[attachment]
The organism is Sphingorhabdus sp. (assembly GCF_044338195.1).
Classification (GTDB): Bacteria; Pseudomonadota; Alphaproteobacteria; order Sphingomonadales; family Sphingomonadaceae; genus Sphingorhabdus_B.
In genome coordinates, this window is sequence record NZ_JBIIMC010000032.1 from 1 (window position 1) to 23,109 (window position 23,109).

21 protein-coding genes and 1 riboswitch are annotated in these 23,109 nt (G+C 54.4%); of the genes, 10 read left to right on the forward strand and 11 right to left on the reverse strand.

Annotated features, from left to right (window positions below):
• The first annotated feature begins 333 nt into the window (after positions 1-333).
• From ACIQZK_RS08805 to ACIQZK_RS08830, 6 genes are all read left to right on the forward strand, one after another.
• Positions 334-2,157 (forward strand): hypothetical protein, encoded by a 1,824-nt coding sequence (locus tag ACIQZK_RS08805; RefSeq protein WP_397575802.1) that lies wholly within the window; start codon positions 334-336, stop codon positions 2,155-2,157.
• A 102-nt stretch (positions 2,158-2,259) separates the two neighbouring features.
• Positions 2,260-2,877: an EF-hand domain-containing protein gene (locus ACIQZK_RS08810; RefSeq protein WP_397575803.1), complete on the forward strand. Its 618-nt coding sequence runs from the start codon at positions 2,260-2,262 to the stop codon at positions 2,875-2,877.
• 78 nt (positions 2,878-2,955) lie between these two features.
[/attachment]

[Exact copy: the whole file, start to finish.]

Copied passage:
The organism is Sphingorhabdus sp. (assembly GCF_044338195.1).
Classification (GTDB): Bacteria; Pseudomonadota; Alphaproteobacteria; order Sphingomonadales; family Sphingomonadaceae; genus Sphingorhabdus_B.
In genome coordinates, this window is sequence record NZ_JBIIMC010000032.1 from 1 (window position 1) to 23,109 (window position 23,109).

21 protein-coding genes and 1 riboswitch are annotated in these 23,109 nt (G+C 54.4%); of the genes, 10 read left to right on the forward strand and 11 right to left on the reverse strand.

Annotated features, from left to right (window positions below):
• The first annotated feature begins 333 nt into the window (after positions 1-333).
• From ACIQZK_RS08805 to ACIQZK_RS08830, 6 genes are all read left to right on the forward strand, one after another.
• Positions 334-2,157 (forward strand): hypothetical protein, encoded by a 1,824-nt coding sequence (locus tag ACIQZK_RS08805; RefSeq protein WP_397575802.1) that lies wholly within the window; start codon positions 334-336, stop codon positions 2,155-2,157.
• A 102-nt stretch (positions 2,158-2,259) separates the two neighbouring features.
• Positions 2,260-2,877: an EF-hand domain-containing protein gene (locus ACIQZK_RS08810; RefSeq protein WP_397575803.1), complete on the forward strand. Its 618-nt coding sequence runs from the start codon at positions 2,260-2,262 to the stop codon at positions 2,875-2,877.
• 78 nt (positions 2,878-2,955) lie between these two features.